Not everyone is able to self-isolate in this time of the COVID-19 crisis. Schar School Master’s in Public Administration 2016 graduate is one of them. She is an Intake Officer and Monitored Diversion Counselor at the Fairfax County Juvenile and Domestic Relations District Court. Here is her story.
It is 6:45 a.m. on a rainy Saturday morning as I await shift exchange outside of the Juvenile Detention Center (JDC). As an Intake Officer in the Fairfax Juvenile Court System my team is considered “essential personnel.”
Juvenile Intake is open to the citizens of the county 24/7. We work from the courthouse during the week and from JDC overnight and on weekends. I usually embrace an opportunity to work in the Intake Office at JDC because it allows me the chance to visit with the incredible JDC staff. Unfortunately, today I am hoping to avoid going inside the residential facility as my coworker is forwarding any emergency calls to my office in the courthouse.
Until recently I interpreted “essential personnel” as having to work during county closures due to inclement weather. I have always found going to work on those days exciting as well as comforting knowing my family was safe at home.
COVID-19 has changed the definition of “essential” for me in so many ways. As I left my home this morning, two of the most important people in my world lie sleeping—my 68-year-old husband and my 89-year-old mother—both of whom are very high risk if they become infected by this virus. Prior to today, I had never been concerned that my job may possibly bring them harm. Today, I am concerned with the thought of whether my interaction with individuals who are at high risk of exposure due to their life-style choices could possibly harm those I love the most.
Not only am I essential personnel, but four children whom I have raised and love dearly are as well. They are first responders—two are police officers and two are fire and EMS personnel. My kids run into danger when most are running away from it, yet none of these courageous men and women are effectively protected from a pandemic such as this.
As much as I honor and respect their courage, the mom in me is terrified for their safety. Every morning after their shifts end, I imagine them walking through their front doors embracing their spouses and little children with a hug and kiss. It is at that moment I take a deep sigh, thankful that they made it home alive. I must admit that today I fear these embraces may bring an unwelcomed and dangerous guest into their home. Despite their not being in the “high risk” category due to their age, one never knows how a body will respond to any illness.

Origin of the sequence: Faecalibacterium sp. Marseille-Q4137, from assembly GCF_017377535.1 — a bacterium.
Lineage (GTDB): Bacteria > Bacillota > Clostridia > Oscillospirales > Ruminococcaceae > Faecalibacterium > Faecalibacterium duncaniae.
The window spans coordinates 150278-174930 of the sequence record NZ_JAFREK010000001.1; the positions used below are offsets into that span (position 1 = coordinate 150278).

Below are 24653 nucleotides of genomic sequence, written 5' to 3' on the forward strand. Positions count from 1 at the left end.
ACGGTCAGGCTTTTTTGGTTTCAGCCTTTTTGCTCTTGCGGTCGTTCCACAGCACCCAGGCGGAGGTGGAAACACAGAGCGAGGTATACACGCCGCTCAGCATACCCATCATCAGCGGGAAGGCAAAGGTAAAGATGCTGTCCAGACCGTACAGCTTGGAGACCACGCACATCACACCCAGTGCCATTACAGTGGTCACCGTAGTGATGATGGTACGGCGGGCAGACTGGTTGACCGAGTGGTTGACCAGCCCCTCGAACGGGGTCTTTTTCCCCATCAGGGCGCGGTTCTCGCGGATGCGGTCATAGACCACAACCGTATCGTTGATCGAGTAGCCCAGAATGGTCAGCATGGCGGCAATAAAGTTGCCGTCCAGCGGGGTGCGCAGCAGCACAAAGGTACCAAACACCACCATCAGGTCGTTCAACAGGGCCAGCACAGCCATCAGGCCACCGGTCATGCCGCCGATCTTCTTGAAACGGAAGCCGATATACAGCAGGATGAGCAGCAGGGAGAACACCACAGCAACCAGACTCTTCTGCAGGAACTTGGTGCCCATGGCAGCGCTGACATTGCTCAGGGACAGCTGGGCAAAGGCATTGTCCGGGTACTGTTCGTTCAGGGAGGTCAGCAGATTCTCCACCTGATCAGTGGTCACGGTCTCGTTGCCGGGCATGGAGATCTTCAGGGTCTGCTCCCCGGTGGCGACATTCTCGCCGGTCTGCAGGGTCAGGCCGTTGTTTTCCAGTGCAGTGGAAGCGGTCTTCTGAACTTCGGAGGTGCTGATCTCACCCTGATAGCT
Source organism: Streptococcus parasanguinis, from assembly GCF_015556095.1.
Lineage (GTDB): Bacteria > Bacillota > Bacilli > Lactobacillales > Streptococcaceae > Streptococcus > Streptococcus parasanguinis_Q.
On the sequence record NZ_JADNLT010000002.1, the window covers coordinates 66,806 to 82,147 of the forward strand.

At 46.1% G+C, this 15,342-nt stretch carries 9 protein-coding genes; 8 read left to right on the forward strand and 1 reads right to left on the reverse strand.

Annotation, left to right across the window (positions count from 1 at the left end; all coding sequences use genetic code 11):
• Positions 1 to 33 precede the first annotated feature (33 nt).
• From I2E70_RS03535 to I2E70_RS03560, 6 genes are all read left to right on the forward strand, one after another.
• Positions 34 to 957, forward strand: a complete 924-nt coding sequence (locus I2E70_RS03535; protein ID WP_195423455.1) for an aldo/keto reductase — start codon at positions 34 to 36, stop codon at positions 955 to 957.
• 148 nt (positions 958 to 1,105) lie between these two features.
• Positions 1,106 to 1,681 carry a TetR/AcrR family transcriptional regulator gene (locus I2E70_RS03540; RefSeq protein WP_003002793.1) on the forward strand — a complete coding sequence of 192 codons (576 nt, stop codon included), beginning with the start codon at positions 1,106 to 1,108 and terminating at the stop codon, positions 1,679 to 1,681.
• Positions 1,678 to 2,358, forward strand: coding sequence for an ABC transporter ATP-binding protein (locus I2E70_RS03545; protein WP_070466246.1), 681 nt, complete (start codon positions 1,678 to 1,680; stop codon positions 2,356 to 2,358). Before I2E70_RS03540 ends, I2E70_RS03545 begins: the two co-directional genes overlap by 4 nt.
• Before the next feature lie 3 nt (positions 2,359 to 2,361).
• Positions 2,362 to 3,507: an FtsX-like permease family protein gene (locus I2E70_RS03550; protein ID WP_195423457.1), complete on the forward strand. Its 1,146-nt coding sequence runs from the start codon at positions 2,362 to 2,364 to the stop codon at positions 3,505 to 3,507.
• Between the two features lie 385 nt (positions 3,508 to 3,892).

As I sit here in my office and read the numerous emails sent to me by my supervisors and administrators, I can’t help but feel proud to be a small part of such an incredible team. Over the past week, this team of passionate and dedicated individuals has worked together to come up with a plan to continue to take care of the community’s needs as well as protect their staff as much as possible.
This week while preparing for our next shift my coworkers and I shared our concerns about putting those we love in danger. Several of those from my team have children with asthma at home, one coworker has a significant auto-immune disorder, others are also taking care of their aged parents. Despite these scary times we continue to work together by communicating through emails and phone calls to ensure the county’s citizens needs continue to be met.
It may be weeks until we physically come together as a team, but when we do, we will know that through sheer determination, courage, and undying passion we have supported and helped Fairfax County citizens maintain a semblance of order during a chaotic time unlike we have ever known.
May God hold and keep us as we weather this storm together.